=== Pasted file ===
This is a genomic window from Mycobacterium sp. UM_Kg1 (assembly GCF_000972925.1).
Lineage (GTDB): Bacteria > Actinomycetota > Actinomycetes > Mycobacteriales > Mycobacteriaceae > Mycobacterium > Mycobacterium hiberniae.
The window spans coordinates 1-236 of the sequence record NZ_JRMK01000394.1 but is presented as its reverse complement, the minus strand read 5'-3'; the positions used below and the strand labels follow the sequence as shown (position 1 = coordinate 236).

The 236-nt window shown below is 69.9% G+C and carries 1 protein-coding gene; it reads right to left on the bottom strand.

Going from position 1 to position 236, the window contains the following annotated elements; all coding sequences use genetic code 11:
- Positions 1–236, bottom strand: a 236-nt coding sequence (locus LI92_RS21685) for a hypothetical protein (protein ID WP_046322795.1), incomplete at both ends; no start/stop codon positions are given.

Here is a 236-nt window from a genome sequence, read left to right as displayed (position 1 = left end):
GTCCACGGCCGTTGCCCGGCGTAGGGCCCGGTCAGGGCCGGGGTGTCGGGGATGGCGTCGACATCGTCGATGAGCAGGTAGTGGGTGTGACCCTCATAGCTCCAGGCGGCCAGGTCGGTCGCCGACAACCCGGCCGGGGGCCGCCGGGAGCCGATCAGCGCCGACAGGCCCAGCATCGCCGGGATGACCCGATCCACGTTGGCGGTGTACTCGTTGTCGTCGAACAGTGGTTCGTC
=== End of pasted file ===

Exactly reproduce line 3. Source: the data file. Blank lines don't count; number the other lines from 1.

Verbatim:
The window spans coordinates 1-236 of the sequence record NZ_JRMK01000394.1 but is presented as its reverse complement, the minus strand read 5'-3'; the positions used below and the strand labels follow the sequence as shown (position 1 = coordinate 236).